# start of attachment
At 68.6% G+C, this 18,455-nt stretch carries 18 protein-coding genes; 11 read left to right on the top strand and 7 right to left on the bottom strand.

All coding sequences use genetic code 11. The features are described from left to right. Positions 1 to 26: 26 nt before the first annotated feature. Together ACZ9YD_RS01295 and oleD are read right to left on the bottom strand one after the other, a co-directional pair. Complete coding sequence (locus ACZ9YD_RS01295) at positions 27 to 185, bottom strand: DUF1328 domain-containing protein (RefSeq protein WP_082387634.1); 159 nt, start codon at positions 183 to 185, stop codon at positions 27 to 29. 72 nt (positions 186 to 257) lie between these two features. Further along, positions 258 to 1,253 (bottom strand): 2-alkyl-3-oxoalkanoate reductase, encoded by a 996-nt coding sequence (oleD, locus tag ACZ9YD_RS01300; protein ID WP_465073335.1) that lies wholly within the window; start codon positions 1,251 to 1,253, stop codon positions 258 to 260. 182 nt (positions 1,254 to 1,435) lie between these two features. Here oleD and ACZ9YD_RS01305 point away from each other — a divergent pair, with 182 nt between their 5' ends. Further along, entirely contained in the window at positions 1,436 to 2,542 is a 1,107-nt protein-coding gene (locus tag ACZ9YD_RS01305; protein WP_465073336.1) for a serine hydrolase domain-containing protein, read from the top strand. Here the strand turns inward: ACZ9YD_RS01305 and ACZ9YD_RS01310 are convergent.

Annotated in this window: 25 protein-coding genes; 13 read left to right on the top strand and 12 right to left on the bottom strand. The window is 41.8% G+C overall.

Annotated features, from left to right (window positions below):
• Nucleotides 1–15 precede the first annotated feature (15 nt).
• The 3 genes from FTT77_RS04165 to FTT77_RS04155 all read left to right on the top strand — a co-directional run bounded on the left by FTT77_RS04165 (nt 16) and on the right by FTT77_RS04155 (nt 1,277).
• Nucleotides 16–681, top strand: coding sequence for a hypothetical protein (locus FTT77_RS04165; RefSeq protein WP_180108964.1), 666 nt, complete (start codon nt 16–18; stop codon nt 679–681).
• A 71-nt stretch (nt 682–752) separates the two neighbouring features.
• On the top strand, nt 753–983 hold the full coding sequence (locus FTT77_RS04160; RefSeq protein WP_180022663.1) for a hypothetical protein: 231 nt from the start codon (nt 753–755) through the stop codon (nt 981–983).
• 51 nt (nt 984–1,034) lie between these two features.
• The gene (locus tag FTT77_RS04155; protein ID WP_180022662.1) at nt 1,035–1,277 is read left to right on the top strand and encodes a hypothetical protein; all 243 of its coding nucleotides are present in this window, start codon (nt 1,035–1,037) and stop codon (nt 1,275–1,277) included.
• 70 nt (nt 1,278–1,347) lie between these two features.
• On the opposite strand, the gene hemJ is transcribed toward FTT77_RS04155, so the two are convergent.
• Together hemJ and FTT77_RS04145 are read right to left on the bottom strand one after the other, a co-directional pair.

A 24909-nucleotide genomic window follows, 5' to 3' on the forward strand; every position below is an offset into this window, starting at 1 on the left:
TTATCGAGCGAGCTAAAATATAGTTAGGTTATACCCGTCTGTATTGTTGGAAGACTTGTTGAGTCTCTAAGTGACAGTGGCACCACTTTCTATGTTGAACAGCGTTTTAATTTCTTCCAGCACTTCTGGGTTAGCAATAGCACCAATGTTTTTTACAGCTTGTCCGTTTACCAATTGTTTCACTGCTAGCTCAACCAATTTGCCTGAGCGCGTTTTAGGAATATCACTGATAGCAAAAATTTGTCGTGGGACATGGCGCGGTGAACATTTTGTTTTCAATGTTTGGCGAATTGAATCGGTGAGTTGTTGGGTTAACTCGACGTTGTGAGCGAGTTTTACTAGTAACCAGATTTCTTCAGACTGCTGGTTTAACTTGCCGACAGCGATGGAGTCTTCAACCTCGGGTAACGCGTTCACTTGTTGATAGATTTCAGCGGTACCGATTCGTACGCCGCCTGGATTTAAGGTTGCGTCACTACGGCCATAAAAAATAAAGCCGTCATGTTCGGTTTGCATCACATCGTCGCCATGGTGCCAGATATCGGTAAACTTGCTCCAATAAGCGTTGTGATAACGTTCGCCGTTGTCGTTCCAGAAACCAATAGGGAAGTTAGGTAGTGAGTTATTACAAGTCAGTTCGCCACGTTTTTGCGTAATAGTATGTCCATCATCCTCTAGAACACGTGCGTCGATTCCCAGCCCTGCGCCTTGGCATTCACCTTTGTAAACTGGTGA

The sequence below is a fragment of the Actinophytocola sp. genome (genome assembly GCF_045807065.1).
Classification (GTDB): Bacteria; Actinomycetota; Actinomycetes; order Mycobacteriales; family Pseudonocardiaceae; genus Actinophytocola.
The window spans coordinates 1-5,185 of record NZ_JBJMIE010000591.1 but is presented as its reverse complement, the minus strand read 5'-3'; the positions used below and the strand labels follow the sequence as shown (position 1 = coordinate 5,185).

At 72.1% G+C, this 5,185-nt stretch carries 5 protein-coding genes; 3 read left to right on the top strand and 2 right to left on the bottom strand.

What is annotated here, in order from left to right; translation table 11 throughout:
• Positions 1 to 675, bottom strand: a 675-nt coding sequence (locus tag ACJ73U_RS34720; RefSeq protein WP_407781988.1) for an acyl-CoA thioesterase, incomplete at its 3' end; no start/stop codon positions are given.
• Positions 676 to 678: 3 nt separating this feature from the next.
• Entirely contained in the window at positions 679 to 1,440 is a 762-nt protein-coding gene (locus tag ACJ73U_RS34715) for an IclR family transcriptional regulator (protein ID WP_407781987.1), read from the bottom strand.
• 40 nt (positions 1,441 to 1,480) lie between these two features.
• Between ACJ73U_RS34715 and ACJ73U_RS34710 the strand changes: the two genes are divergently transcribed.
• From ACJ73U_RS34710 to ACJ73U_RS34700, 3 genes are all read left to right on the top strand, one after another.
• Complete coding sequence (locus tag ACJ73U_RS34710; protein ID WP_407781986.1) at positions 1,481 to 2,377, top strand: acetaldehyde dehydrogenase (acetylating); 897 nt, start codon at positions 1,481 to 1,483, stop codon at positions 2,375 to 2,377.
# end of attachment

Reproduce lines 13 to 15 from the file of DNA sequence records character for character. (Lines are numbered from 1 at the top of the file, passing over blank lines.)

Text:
• On the opposite strand, the gene hemJ is transcribed toward FTT77_RS04155, so the two are convergent.
• Together hemJ and FTT77_RS04145 are read right to left on the bottom strand one after the other, a co-directional pair.

A 24909-nucleotide genomic window follows, 5' to 3' on the forward strand; every position below is an offset into this window, starting at 1 on the left: